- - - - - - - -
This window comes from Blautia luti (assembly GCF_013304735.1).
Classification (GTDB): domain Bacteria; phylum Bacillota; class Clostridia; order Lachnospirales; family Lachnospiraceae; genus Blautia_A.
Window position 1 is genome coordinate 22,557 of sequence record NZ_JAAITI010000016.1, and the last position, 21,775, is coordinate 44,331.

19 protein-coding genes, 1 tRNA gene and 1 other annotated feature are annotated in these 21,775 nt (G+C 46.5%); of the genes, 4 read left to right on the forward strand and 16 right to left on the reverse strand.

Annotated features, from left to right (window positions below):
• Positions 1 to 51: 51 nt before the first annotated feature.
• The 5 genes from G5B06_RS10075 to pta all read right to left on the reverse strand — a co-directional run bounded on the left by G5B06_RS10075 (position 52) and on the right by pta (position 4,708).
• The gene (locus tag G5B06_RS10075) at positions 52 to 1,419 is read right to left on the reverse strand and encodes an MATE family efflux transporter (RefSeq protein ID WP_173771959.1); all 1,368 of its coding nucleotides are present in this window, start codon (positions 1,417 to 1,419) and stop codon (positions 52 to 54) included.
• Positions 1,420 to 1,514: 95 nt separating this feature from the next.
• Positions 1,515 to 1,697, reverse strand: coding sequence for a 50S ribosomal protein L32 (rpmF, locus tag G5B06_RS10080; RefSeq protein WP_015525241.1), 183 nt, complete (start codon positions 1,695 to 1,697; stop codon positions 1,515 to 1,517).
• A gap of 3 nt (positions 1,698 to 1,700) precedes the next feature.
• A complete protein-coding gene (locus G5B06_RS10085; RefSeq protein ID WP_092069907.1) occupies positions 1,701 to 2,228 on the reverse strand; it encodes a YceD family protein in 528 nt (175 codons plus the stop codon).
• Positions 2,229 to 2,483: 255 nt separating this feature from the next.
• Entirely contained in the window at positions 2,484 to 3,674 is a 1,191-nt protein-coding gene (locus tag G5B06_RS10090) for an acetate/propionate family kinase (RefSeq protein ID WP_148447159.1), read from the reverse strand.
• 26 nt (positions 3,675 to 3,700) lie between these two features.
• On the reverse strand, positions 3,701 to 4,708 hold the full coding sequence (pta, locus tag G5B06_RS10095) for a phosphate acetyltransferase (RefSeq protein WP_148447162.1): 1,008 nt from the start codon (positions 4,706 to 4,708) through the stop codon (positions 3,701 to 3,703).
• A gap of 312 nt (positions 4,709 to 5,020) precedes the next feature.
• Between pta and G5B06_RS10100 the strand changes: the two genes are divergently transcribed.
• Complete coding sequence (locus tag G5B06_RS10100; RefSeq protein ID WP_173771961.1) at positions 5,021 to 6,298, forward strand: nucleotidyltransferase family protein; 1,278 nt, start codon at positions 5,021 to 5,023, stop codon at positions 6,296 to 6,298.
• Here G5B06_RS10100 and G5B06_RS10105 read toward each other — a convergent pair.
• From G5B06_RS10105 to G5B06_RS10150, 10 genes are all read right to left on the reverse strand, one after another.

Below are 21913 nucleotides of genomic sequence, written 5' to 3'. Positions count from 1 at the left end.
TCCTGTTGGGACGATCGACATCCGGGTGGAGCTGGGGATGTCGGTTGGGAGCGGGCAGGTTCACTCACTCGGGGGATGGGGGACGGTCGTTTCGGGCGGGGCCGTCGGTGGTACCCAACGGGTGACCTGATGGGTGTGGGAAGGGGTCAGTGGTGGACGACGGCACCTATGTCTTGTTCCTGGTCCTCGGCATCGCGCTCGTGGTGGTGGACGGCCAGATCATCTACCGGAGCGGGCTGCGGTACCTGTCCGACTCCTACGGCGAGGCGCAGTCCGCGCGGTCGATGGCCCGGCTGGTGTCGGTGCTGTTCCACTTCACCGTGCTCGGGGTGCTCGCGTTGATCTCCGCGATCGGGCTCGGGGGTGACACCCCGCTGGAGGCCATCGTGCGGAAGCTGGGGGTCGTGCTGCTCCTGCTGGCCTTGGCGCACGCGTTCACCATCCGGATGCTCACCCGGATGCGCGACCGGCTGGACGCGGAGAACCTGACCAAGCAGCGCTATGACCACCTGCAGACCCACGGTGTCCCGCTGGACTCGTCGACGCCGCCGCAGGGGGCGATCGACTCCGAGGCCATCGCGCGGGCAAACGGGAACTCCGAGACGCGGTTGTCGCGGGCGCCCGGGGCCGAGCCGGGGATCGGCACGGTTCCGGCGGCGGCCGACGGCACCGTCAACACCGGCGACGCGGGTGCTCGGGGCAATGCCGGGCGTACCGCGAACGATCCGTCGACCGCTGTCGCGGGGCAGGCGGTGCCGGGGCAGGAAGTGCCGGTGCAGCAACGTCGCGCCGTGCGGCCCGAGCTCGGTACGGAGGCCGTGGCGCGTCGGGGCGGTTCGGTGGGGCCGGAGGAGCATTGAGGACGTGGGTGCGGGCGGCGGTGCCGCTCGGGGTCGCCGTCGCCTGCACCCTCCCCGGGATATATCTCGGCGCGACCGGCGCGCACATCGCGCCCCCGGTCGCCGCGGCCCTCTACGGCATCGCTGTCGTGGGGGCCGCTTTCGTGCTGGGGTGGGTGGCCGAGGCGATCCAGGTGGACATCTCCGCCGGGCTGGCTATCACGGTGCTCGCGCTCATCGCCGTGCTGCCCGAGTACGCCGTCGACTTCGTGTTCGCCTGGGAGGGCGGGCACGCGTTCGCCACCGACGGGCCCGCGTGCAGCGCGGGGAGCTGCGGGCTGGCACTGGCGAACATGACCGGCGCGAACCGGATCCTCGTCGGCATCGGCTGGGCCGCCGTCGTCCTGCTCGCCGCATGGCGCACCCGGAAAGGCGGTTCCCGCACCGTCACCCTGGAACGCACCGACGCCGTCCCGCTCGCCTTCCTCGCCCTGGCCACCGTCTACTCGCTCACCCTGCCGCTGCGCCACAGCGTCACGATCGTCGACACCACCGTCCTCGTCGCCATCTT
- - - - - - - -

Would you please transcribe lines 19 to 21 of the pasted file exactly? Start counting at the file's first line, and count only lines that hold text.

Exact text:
• Complete coding sequence (locus tag G5B06_RS10100; RefSeq protein ID WP_173771961.1) at positions 5,021 to 6,298, forward strand: nucleotidyltransferase family protein; 1,278 nt, start codon at positions 5,021 to 5,023, stop codon at positions 6,296 to 6,298.
• Here G5B06_RS10100 and G5B06_RS10105 read toward each other — a convergent pair.
• From G5B06_RS10105 to G5B06_RS10150, 10 genes are all read right to left on the reverse strand, one after another.